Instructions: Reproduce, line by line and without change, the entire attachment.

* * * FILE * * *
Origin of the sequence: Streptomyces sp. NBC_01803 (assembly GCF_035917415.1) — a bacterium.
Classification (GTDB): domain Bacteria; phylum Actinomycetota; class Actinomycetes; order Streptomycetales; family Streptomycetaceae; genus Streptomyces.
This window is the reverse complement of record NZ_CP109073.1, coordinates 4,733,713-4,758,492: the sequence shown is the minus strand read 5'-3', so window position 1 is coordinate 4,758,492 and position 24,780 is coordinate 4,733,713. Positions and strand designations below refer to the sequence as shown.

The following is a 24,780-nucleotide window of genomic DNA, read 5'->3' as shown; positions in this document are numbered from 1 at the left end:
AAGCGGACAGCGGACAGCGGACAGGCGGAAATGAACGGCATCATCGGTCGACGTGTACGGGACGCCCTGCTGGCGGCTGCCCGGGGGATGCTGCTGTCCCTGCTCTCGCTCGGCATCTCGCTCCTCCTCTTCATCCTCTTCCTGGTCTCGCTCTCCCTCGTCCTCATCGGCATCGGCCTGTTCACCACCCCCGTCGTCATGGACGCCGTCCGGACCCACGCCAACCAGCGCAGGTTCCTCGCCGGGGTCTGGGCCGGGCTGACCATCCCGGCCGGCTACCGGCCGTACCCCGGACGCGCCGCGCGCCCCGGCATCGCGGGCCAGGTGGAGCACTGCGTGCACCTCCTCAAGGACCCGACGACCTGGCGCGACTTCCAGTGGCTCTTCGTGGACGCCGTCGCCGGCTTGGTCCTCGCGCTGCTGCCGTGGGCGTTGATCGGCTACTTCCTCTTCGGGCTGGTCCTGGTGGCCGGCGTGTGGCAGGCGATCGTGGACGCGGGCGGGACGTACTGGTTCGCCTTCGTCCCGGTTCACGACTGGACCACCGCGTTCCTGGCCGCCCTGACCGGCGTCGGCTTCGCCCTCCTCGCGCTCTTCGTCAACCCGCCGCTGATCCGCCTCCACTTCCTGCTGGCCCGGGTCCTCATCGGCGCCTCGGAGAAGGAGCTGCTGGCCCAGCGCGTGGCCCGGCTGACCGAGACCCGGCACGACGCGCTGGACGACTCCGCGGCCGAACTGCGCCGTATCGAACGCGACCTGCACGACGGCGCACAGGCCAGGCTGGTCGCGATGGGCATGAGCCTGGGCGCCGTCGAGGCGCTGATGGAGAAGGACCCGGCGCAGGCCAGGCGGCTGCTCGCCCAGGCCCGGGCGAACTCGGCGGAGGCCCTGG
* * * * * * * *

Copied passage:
Origin of the sequence: Streptomyces sp. NBC_01803 (assembly GCF_035917415.1) — a bacterium.
Classification (GTDB): domain Bacteria; phylum Actinomycetota; class Actinomycetes; order Streptomycetales; family Streptomycetaceae; genus Streptomyces.
This window is the reverse complement of record NZ_CP109073.1, coordinates 4,733,713-4,758,492: the sequence shown is the minus strand read 5'-3', so window position 1 is coordinate 4,758,492 and position 24,780 is coordinate 4,733,713. Positions and strand designations below refer to the sequence as shown.

The following is a 24,780-nucleotide window of genomic DNA, read 5'->3' as shown; positions in this document are numbered from 1 at the left end:
AAGCGGACAGCGGACAGCGGACAGGCGGAAATGAACGGCATCATCGGTCGACGTGTACGGGACGCCCTGCTGGCGGCTGCCCGGGGGATGCTGCTGTCCCTGCTCTCGCTCGGCATCTCGCTCCTCCTCTTCATCCTCTTCCTGGTCTCGCTCTCCCTCGTCCTCATCGGCATCGGCCTGTTCACCACCCCCGTCGTCATGGACGCCGTCCGGACCCACGCCAACCAGCGCAGGTTCCTCGCCGGGGTCTGGGCCGGGCTGACCATCCCGGCCGGCTACCGGCCGTACCCCGGACGCGCCGCGCGCCCCGGCATCGCGGGCCAGGTGGAGCACTGCGTGCACCTCCTCAAGGACCCGACGACCTGGCGCGACTTCCAGTGGCTCTTCGTGGACGCCGTCGCCGGCTTGGTCCTCGCGCTGCTGCCGTGGGCGTTGATCGGCTACTTCCTCTTCGGGCTGGTCCTGGTGGCCGGCGTGTGGCAGGCGATCGTGGACGCGGGCGGGACGTACTGGTTCGCCTTCGTCCCGGTTCACGACTGGACCACCGCGTTCCTGGCCGCCCTGACCGGCGTCGGCTTCGCCCTCCTCGCGCTCTTCGTCAACCCGCCGCTGATCCGCCTCCACTTCCTGCTGGCCCGGGTCCTCATCGGCGCCTCGGAGAAGGAGCTGCTGGCCCAGCGCGTGGCCCGGCTGACCGAGACCCGGCACGACGCGCTGGACGACTCCGCGGCCGAACTGCGCCGTATCGAACGCGACCTGCACGACGGCGCACAGGCCAGGCTGGTCGCGATGGGCATGAGCCTGGGCGCCGTCGAGGCGCTGATGGAGAAGGACCCGGCGCAGGCCAGGCGGCTGCTCGCCCAGGCCCGGGCGAACTCGGCGGAGGCCCTGG